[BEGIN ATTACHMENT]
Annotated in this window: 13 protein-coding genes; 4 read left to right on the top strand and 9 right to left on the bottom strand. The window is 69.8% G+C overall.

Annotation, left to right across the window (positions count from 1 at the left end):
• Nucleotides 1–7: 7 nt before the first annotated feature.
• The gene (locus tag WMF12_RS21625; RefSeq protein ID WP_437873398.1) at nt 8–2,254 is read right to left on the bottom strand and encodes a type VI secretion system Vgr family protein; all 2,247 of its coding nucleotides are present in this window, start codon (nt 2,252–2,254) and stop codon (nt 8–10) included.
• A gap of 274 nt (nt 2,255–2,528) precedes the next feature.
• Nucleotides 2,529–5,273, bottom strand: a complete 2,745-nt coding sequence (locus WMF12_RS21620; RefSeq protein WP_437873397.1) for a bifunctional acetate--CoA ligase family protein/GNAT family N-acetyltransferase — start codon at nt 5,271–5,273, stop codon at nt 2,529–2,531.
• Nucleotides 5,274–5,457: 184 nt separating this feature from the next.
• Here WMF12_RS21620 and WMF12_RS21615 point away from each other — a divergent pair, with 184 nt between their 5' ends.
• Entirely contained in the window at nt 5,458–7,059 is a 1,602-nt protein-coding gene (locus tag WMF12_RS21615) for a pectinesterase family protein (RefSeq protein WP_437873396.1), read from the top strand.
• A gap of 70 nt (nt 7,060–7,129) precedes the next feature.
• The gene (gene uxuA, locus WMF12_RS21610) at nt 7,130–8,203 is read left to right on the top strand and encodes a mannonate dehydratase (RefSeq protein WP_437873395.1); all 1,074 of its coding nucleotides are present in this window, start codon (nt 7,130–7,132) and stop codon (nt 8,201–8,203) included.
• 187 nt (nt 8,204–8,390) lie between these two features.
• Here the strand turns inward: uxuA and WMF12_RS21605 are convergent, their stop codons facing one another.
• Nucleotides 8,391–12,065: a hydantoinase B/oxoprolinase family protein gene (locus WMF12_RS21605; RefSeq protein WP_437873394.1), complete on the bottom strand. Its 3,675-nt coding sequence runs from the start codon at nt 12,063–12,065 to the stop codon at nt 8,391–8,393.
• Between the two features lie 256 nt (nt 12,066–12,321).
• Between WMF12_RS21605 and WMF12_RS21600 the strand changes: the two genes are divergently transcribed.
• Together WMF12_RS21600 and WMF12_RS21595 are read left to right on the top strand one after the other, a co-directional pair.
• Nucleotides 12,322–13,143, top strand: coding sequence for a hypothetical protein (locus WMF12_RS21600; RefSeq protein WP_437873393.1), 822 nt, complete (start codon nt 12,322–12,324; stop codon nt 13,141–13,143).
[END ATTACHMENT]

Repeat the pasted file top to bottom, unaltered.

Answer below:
Annotated in this window: 13 protein-coding genes; 4 read left to right on the top strand and 9 right to left on the bottom strand. The window is 69.8% G+C overall.

Annotation, left to right across the window (positions count from 1 at the left end):
• Nucleotides 1–7: 7 nt before the first annotated feature.
• The gene (locus tag WMF12_RS21625; RefSeq protein ID WP_437873398.1) at nt 8–2,254 is read right to left on the bottom strand and encodes a type VI secretion system Vgr family protein; all 2,247 of its coding nucleotides are present in this window, start codon (nt 2,252–2,254) and stop codon (nt 8–10) included.
• A gap of 274 nt (nt 2,255–2,528) precedes the next feature.
• Nucleotides 2,529–5,273, bottom strand: a complete 2,745-nt coding sequence (locus WMF12_RS21620; RefSeq protein WP_437873397.1) for a bifunctional acetate--CoA ligase family protein/GNAT family N-acetyltransferase — start codon at nt 5,271–5,273, stop codon at nt 2,529–2,531.
• Nucleotides 5,274–5,457: 184 nt separating this feature from the next.
• Here WMF12_RS21620 and WMF12_RS21615 point away from each other — a divergent pair, with 184 nt between their 5' ends.
• Entirely contained in the window at nt 5,458–7,059 is a 1,602-nt protein-coding gene (locus tag WMF12_RS21615) for a pectinesterase family protein (RefSeq protein WP_437873396.1), read from the top strand.
• A gap of 70 nt (nt 7,060–7,129) precedes the next feature.
• The gene (gene uxuA, locus WMF12_RS21610) at nt 7,130–8,203 is read left to right on the top strand and encodes a mannonate dehydratase (RefSeq protein WP_437873395.1); all 1,074 of its coding nucleotides are present in this window, start codon (nt 7,130–7,132) and stop codon (nt 8,201–8,203) included.
• 187 nt (nt 8,204–8,390) lie between these two features.
• Here the strand turns inward: uxuA and WMF12_RS21605 are convergent, their stop codons facing one another.
• Nucleotides 8,391–12,065: a hydantoinase B/oxoprolinase family protein gene (locus WMF12_RS21605; RefSeq protein WP_437873394.1), complete on the bottom strand. Its 3,675-nt coding sequence runs from the start codon at nt 12,063–12,065 to the stop codon at nt 8,391–8,393.
• Between the two features lie 256 nt (nt 12,066–12,321).
• Between WMF12_RS21605 and WMF12_RS21600 the strand changes: the two genes are divergently transcribed.
• Together WMF12_RS21600 and WMF12_RS21595 are read left to right on the top strand one after the other, a co-directional pair.
• Nucleotides 12,322–13,143, top strand: coding sequence for a hypothetical protein (locus WMF12_RS21600; RefSeq protein WP_437873393.1), 822 nt, complete (start codon nt 12,322–12,324; stop codon nt 13,141–13,143).